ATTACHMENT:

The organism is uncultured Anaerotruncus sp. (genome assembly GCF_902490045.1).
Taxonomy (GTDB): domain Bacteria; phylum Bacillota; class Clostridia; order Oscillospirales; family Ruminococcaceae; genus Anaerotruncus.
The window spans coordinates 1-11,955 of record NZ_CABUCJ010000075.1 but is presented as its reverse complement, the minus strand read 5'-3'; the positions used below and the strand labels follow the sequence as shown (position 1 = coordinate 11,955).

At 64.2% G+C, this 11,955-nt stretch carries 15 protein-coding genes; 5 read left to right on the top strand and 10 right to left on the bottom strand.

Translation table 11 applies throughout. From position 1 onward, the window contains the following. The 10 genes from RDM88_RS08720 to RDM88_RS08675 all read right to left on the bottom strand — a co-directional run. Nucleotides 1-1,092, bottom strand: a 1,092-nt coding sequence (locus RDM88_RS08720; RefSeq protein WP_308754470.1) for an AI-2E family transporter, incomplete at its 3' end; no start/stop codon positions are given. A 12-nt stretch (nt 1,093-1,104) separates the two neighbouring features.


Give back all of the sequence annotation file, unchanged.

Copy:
The organism is uncultured Anaerotruncus sp. (genome assembly GCF_902490045.1).
Taxonomy (GTDB): domain Bacteria; phylum Bacillota; class Clostridia; order Oscillospirales; family Ruminococcaceae; genus Anaerotruncus.
The window spans coordinates 1-11,955 of record NZ_CABUCJ010000075.1 but is presented as its reverse complement, the minus strand read 5'-3'; the positions used below and the strand labels follow the sequence as shown (position 1 = coordinate 11,955).

At 64.2% G+C, this 11,955-nt stretch carries 15 protein-coding genes; 5 read left to right on the top strand and 10 right to left on the bottom strand.

Translation table 11 applies throughout. From position 1 onward, the window contains the following. The 10 genes from RDM88_RS08720 to RDM88_RS08675 all read right to left on the bottom strand — a co-directional run. Nucleotides 1-1,092, bottom strand: a 1,092-nt coding sequence (locus RDM88_RS08720; RefSeq protein WP_308754470.1) for an AI-2E family transporter, incomplete at its 3' end; no start/stop codon positions are given. A 12-nt stretch (nt 1,093-1,104) separates the two neighbouring features.